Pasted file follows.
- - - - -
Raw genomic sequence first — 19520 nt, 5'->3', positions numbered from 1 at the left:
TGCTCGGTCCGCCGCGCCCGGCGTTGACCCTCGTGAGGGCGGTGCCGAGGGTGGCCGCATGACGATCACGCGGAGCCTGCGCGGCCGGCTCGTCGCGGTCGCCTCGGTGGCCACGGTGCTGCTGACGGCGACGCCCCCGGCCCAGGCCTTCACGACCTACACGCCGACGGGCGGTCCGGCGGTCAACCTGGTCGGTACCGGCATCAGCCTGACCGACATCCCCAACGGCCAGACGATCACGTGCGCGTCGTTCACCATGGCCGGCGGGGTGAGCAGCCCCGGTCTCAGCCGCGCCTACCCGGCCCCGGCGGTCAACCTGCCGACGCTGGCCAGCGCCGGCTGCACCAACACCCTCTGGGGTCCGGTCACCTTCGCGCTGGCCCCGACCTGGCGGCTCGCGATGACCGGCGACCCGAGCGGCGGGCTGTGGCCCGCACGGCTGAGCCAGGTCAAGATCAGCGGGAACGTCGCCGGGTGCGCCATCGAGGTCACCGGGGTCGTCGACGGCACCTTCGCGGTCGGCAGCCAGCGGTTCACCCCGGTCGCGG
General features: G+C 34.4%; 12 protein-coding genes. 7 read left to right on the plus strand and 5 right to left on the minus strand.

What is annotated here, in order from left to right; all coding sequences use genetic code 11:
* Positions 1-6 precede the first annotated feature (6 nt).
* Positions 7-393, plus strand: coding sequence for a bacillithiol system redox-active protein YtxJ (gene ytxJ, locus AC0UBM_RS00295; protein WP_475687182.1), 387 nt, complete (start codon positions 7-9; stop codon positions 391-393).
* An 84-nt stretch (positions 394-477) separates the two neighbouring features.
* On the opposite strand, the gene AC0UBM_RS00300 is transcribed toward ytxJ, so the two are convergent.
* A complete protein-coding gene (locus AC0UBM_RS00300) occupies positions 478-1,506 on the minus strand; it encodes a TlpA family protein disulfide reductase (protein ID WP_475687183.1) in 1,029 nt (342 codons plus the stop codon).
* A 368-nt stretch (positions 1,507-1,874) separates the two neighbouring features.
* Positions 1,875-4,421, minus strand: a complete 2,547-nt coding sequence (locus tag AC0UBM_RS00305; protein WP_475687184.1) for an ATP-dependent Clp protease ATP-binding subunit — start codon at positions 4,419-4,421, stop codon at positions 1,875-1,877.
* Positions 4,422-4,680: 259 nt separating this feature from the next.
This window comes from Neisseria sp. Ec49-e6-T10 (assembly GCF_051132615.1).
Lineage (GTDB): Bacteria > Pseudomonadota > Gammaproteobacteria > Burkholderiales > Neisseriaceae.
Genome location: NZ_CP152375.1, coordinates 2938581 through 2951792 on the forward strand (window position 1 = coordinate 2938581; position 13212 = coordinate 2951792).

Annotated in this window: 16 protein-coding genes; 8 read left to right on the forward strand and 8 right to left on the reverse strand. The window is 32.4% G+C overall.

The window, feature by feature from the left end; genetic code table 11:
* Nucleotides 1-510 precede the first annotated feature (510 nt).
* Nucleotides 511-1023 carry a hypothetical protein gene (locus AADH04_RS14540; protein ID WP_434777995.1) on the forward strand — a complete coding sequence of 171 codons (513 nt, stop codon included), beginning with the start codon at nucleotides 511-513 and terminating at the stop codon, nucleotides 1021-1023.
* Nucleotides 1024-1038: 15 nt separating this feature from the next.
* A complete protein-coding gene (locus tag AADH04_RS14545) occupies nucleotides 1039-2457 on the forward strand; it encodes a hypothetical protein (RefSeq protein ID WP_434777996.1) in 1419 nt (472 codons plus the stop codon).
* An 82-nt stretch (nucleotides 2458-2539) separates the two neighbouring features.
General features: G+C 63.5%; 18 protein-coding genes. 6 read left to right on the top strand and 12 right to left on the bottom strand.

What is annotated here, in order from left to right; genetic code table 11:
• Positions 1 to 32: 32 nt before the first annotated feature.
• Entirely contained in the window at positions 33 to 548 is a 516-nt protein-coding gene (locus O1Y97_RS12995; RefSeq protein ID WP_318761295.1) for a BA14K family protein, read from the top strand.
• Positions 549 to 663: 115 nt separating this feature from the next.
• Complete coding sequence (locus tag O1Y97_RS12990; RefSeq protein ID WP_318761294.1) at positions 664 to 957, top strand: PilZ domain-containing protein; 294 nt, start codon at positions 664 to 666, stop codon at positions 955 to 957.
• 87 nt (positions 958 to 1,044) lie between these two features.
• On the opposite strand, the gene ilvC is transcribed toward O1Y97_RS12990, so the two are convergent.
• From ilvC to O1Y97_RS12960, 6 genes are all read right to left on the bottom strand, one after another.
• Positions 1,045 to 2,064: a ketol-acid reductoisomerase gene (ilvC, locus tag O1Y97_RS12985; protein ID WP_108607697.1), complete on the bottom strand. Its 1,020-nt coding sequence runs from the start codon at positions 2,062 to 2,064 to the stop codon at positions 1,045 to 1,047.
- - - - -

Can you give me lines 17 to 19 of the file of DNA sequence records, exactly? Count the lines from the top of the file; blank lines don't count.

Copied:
The window, feature by feature from the left end; genetic code table 11:
* Nucleotides 1-510 precede the first annotated feature (510 nt).
* Nucleotides 511-1023 carry a hypothetical protein gene (locus AADH04_RS14540; protein ID WP_434777995.1) on the forward strand — a complete coding sequence of 171 codons (513 nt, stop codon included), beginning with the start codon at nucleotides 511-513 and terminating at the stop codon, nucleotides 1021-1023.